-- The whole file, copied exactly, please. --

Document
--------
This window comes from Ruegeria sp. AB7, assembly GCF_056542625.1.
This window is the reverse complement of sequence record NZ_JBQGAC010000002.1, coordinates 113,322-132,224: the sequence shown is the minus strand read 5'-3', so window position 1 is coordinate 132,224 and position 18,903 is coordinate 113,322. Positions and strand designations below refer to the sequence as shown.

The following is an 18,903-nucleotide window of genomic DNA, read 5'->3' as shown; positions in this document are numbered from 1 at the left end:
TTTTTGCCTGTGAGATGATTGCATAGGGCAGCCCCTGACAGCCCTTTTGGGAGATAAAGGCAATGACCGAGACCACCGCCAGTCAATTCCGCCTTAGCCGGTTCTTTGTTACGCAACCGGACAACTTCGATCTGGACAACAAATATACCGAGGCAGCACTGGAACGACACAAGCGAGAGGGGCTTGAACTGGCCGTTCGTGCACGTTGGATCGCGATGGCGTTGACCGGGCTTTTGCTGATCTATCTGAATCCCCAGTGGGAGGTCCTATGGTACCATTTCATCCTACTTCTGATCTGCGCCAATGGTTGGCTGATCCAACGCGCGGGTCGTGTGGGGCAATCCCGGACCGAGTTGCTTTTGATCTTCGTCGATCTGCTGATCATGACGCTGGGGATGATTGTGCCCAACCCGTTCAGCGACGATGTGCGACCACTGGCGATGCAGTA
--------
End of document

This window comes from Ruegeria sp. AB7, assembly GCF_056542625.1.
This window is the reverse complement of sequence record NZ_JBQGAC010000002.1, coordinates 113,322-132,224: the sequence shown is the minus strand read 5'-3', so window position 1 is coordinate 132,224 and position 18,903 is coordinate 113,322. Positions and strand designations below refer to the sequence as shown.

The following is an 18,903-nucleotide window of genomic DNA, read 5'->3' as shown; positions in this document are numbered from 1 at the left end:
TTTTTGCCTGTGAGATGATTGCATAGGGCAGCCCCTGACAGCCCTTTTGGGAGATAAAGGCAATGACCGAGACCACCGCCAGTCAATTCCGCCTTAGCCGGTTCTTTGTTACGCAACCGGACAACTTCGATCTGGACAACAAATATACCGAGGCAGCACTGGAACGACACAAGCGAGAGGGGCTTGAACTGGCCGTTCGTGCACGTTGGATCGCGATGGCGTTGACCGGGCTTTTGCTGATCTATCTGAATCCCCAGTGGGAGGTCCTATGGTACCATTTCATCCTACTTCTGATCTGCGCCAATGGTTGGCTGATCCAACGCGCGGGTCGTGTGGGGCAATCCCGGACCGAGTTGCTTTTGATCTTCGTCGATCTGCTGATCATGACGCTGGGGATGATTGTGCCCAACCCGTTCAGCGACGATGTGCGACCACTGGCGATGCAGTA